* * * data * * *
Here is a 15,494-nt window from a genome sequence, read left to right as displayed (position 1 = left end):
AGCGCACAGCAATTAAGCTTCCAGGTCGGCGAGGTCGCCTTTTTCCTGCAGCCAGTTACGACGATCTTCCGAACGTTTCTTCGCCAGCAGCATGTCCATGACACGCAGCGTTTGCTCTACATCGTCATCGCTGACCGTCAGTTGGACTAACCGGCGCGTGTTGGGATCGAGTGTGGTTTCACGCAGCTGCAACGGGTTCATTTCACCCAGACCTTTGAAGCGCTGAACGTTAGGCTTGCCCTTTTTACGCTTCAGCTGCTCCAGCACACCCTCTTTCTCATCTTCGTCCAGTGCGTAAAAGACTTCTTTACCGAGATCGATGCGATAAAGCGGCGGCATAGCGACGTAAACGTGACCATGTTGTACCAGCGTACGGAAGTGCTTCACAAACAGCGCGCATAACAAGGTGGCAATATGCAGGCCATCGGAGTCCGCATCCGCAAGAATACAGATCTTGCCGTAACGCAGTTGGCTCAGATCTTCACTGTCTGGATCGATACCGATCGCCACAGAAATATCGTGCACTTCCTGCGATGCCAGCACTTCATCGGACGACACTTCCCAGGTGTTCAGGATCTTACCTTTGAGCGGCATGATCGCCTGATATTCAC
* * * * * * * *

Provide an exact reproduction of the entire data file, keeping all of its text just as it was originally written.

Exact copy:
Here is a 15,494-nt window from a genome sequence, read left to right as displayed (position 1 = left end):
AGCGCACAGCAATTAAGCTTCCAGGTCGGCGAGGTCGCCTTTTTCCTGCAGCCAGTTACGACGATCTTCCGAACGTTTCTTCGCCAGCAGCATGTCCATGACACGCAGCGTTTGCTCTACATCGTCATCGCTGACCGTCAGTTGGACTAACCGGCGCGTGTTGGGATCGAGTGTGGTTTCACGCAGCTGCAACGGGTTCATTTCACCCAGACCTTTGAAGCGCTGAACGTTAGGCTTGCCCTTTTTACGCTTCAGCTGCTCCAGCACACCCTCTTTCTCATCTTCGTCCAGTGCGTAAAAGACTTCTTTACCGAGATCGATGCGATAAAGCGGCGGCATAGCGACGTAAACGTGACCATGTTGTACCAGCGTACGGAAGTGCTTCACAAACAGCGCGCATAACAAGGTGGCAATATGCAGGCCATCGGAGTCCGCATCCGCAAGAATACAGATCTTGCCGTAACGCAGTTGGCTCAGATCTTCACTGTCTGGATCGATACCGATCGCCACAGAAATATCGTGCACTTCCTGCGATGCCAGCACTTCATCGGACGACACTTCCCAGGTGTTCAGGATCTTACCTTTGAGCGGCATGATCGCCTGATATTCAC